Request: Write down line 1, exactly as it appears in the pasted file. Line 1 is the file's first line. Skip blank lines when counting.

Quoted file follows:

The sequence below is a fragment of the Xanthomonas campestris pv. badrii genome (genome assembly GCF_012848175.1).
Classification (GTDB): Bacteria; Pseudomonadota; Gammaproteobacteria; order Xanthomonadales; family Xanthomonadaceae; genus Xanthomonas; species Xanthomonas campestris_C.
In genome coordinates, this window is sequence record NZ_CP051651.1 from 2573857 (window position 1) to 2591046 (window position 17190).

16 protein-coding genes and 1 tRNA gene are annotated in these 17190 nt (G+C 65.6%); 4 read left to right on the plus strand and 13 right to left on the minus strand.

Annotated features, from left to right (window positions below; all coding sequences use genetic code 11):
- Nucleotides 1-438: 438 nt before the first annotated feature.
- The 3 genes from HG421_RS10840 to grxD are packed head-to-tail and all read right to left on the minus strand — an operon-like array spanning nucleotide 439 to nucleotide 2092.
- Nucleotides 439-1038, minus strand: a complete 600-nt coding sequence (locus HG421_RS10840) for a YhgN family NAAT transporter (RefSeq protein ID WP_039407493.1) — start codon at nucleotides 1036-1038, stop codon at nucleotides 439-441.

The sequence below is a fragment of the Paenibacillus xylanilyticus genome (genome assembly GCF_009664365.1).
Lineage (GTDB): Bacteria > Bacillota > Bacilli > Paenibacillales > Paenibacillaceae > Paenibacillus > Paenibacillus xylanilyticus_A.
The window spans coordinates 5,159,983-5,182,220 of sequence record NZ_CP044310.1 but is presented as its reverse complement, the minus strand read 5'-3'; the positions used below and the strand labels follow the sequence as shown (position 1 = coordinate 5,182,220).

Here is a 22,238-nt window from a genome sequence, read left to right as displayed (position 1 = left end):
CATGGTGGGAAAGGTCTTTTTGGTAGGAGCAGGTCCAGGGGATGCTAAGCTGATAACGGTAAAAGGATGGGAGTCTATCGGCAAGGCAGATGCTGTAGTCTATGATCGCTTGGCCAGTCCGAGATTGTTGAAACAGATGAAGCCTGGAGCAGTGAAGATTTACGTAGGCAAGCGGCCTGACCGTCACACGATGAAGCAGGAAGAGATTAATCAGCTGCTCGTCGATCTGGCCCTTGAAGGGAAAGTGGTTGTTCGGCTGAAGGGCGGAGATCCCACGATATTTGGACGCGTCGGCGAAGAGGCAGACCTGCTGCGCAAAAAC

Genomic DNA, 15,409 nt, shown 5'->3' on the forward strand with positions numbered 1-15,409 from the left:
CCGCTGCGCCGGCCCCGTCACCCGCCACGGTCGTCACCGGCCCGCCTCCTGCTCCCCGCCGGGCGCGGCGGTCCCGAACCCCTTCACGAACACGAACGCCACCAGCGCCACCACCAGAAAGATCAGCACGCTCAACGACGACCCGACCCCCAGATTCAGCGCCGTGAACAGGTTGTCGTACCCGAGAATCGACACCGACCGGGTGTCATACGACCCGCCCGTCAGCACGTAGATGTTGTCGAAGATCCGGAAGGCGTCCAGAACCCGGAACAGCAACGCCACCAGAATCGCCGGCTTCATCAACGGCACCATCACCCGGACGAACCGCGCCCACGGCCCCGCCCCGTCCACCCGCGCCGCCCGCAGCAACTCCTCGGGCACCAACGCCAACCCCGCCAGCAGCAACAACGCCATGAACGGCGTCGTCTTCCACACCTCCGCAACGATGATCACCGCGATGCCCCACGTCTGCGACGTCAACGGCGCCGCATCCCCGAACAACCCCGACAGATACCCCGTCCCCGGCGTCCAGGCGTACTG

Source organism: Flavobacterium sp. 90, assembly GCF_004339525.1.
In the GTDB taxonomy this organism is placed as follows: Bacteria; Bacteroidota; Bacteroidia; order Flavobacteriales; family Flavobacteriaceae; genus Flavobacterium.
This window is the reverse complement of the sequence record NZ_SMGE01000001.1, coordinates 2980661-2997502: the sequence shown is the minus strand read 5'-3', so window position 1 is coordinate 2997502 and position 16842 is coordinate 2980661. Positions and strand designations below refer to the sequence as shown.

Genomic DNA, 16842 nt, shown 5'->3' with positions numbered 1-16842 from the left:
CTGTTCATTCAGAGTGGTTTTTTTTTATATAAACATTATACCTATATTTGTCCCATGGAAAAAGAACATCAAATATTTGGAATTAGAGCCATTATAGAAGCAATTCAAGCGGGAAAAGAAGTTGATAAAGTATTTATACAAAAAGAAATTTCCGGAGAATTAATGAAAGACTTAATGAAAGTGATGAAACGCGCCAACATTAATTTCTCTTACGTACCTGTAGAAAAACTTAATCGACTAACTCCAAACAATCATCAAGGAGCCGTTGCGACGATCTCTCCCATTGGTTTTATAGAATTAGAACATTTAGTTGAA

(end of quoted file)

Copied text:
The sequence below is a fragment of the Xanthomonas campestris pv. badrii genome (genome assembly GCF_012848175.1).